The budget passed last week and, as I indicated in advance, I voted against it (it passed 6-1).  On the issue of taxes, I'd note that the County found ways to lower the county tax rate (as they also did last year).  Links to Councilmember Riemer and Council President Leventhal's budget summaries are here and here.  

The Takoma Park budget includes many important programs, new services and amendments that I proposed or for which I supported other Councilmembers' proposals.  But I voted against the overall budget because we have to get a better long term plan in place on property taxes, growth of city budget, and planning for reserve funds and pensions.   I continue to support the idea of a progressive property tax and goals for the size of our equipment reserve and general fund balance.  

FROM LAST WEEK ON ZONING - Masters of our own destiny

If you live in Rockville or Gaithersburg, you are in a city that controls its own development future – deciding where high density apartments, commercial, housing or open space will go. 

Everywhere else in Montgomery County, including Takoma Park, we have ‘master plans’ that guide development and zoning but its ultimately the county planning commission that will decide what gets built in Takoma Park.   When the Purple Line gets we will see dramatic changes along University or New Hampshire Avenue – big increases in urbanization, and thus traffic and school crowding.  Much of the impacts of growing regional urbanization are beyond our control but within our borders, I think we deserve stronger control over the look, feel, size and pace of development in Takoma Park. 

I believe we should have a referendum question on the Nov 2015 city ballot asking residents whether the city should seek to create our own planning commission and zoning authority - OR - whether we need revisions to our master and sector plans under County zoning.   The Takoma Park Master Plan was approved almost 15 years ago.  Either track could be an improvement over where we are now, forced into constantly reactive efforts, to alter or prevent developments like a Taco Bell drive-thru or subdivision of wooded properties.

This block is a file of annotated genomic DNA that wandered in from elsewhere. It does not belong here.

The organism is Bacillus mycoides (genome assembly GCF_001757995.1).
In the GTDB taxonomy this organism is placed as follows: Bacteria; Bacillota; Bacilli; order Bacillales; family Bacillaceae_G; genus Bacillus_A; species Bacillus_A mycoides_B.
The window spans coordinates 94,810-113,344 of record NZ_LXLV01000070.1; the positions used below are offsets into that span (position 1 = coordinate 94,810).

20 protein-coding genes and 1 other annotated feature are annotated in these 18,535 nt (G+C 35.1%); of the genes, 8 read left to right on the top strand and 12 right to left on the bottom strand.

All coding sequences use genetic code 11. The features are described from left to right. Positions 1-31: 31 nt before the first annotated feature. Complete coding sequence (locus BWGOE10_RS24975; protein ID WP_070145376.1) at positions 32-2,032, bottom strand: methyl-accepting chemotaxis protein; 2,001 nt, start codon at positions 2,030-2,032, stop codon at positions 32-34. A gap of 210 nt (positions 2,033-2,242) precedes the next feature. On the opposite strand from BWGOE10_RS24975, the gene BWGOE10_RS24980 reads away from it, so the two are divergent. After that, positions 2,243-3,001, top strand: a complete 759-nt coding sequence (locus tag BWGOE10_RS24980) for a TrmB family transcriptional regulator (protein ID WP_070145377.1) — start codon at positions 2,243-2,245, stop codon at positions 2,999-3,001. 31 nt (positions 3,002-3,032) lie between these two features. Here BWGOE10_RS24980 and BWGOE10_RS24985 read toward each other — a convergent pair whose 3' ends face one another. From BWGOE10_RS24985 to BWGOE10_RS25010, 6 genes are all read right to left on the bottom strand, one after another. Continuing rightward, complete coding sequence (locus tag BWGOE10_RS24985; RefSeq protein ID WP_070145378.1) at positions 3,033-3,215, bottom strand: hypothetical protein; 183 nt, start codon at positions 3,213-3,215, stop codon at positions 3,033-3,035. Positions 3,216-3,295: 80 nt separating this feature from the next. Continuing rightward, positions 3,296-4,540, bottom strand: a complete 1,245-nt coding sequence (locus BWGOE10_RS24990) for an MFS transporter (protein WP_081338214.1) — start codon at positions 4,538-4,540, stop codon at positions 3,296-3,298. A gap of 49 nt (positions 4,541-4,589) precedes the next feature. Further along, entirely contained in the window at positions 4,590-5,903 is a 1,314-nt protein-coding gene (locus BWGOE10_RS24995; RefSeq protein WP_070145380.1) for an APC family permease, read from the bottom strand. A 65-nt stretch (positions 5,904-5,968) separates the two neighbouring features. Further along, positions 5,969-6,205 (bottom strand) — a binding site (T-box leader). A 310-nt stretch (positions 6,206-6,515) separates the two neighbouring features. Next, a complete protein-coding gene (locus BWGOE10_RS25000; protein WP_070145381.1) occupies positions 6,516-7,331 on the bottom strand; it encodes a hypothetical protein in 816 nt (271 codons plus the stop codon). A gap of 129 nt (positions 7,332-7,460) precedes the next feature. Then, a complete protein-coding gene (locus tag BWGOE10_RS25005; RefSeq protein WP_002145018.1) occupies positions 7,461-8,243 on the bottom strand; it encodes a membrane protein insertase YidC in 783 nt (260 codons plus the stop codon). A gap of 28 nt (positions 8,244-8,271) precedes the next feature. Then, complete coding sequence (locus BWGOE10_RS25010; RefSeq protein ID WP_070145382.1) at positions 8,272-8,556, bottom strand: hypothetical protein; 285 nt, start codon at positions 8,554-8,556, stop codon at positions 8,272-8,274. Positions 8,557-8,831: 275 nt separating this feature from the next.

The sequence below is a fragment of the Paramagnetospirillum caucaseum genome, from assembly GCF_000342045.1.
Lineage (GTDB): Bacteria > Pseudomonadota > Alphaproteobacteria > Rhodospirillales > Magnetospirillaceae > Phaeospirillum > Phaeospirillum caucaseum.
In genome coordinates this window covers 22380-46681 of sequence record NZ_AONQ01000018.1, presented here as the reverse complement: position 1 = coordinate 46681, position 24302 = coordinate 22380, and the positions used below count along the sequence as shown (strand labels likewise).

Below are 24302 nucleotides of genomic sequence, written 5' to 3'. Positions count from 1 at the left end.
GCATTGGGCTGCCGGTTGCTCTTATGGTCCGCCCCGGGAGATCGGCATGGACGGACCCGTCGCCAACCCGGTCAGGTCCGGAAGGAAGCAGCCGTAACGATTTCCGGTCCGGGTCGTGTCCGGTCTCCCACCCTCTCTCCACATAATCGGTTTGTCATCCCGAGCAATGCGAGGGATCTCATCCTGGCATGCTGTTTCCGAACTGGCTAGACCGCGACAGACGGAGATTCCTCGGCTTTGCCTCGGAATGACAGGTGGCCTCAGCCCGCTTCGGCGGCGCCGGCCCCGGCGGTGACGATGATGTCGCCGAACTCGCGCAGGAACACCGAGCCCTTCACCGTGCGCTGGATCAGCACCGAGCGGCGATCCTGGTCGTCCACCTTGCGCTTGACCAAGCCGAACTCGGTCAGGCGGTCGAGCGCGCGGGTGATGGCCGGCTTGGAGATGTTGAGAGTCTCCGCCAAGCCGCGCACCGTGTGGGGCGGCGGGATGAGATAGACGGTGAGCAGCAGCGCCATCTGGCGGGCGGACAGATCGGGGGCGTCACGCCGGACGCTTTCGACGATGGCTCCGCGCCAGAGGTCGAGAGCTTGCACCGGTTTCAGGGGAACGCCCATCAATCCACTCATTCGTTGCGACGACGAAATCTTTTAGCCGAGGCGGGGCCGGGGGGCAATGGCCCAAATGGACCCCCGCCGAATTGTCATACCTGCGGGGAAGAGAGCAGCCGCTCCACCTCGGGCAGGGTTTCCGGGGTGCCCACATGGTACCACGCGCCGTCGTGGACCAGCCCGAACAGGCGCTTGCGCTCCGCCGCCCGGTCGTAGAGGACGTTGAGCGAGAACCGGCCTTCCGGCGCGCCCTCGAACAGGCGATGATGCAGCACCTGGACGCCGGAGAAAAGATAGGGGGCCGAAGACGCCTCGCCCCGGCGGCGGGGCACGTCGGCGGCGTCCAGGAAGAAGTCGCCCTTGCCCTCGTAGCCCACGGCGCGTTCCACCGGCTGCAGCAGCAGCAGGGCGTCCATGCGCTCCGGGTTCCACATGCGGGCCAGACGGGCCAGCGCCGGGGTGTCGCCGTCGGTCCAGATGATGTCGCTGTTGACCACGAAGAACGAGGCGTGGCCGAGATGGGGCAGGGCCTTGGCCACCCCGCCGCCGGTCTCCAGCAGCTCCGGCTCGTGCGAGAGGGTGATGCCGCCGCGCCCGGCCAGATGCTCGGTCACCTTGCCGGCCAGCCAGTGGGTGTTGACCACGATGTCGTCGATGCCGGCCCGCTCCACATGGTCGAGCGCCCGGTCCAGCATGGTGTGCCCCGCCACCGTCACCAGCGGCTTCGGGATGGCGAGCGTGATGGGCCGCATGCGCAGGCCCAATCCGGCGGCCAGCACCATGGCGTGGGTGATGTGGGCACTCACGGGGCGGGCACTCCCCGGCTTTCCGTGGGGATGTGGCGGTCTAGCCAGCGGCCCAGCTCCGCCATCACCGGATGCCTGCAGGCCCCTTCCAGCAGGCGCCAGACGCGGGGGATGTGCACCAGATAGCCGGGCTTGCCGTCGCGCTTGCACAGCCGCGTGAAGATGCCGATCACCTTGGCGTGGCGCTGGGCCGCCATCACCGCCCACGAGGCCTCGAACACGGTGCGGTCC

A referendum question is just a first step.  Revising the Master Plan would take quite some time.  And if residents supported building up Takoma Park-specific planning and zoning capacity, any such action would still take state legislation, a great deal of planning, and the need to find funding to staff a new city program. 

Just as local zoning and development authority is right for Rockville and Gaithersburg, I believe long-term quality of life in Takoma Park is better served by local rather than county control.   If our choice was simply to revise our Master Plan, I think there would still be some tough efforts ahead to figure out whether the current zoning choices made available by the County give us options that don’t just result in a lot more multi-story urbanization that our schools, roads and other infrastructure cannot support and that will forever alter the ‘small town’ feel so many residents value as a reason to make Takoma Park their home.

In any case, a referendum would give the City Council a chance to check the pulse of residents on issues of development and projects that will very much affect the whole city in the none too distant future.